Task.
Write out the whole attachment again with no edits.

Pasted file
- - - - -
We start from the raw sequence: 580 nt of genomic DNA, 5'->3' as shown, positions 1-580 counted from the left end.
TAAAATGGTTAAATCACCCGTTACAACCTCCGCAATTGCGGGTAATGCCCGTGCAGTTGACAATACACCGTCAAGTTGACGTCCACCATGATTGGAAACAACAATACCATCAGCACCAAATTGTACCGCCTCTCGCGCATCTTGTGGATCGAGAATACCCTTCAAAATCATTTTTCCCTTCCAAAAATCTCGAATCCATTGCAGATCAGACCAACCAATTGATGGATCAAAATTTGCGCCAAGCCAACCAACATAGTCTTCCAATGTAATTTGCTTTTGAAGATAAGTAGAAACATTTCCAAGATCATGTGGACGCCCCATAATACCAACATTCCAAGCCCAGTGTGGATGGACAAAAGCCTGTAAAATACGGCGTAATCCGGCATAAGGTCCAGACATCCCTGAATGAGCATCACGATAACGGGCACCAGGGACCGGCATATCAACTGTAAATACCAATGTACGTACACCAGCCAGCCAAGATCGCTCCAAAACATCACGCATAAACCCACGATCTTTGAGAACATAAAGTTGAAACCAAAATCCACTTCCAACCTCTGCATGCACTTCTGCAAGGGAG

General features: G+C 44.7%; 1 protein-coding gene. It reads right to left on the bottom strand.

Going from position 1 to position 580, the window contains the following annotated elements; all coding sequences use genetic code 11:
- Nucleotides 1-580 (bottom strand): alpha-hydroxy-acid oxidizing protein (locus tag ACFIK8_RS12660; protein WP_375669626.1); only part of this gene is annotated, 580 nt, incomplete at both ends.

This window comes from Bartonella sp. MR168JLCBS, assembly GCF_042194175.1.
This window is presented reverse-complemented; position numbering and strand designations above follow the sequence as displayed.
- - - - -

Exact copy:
We start from the raw sequence: 580 nt of genomic DNA, 5'->3' as shown, positions 1-580 counted from the left end.
TAAAATGGTTAAATCACCCGTTACAACCTCCGCAATTGCGGGTAATGCCCGTGCAGTTGACAATACACCGTCAAGTTGACGTCCACCATGATTGGAAACAACAATACCATCAGCACCAAATTGTACCGCCTCTCGCGCATCTTGTGGATCGAGAATACCCTTCAAAATCATTTTTCCCTTCCAAAAATCTCGAATCCATTGCAGATCAGACCAACCAATTGATGGATCAAAATTTGCGCCAAGCCAACCAACATAGTCTTCCAATGTAATTTGCTTTTGAAGATAAGTAGAAACATTTCCAAGATCATGTGGACGCCCCATAATACCAACATTCCAAGCCCAGTGTGGATGGACAAAAGCCTGTAAAATACGGCGTAATCCGGCATAAGGTCCAGACATCCCTGAATGAGCATCACGATAACGGGCACCAGGGACCGGCATATCAACTGTAAATACCAATGTACGTACACCAGCCAGCCAAGATCGCTCCAAAACATCACGCATAAACCCACGATCTTTGAGAACATAAAGTTGAAACCAAAATCCACTTCCAACCTCTGCATGCACTTCTGCAAGGGAG

General features: G+C 44.7%; 1 protein-coding gene. It reads right to left on the bottom strand.

Going from position 1 to position 580, the window contains the following annotated elements; all coding sequences use genetic code 11:
- Nucleotides 1-580 (bottom strand): alpha-hydroxy-acid oxidizing protein (locus tag ACFIK8_RS12660; protein WP_375669626.1); only part of this gene is annotated, 580 nt, incomplete at both ends.

This window comes from Bartonella sp. MR168JLCBS, assembly GCF_042194175.1.
This window is presented reverse-complemented; position numbering and strand designations above follow the sequence as displayed.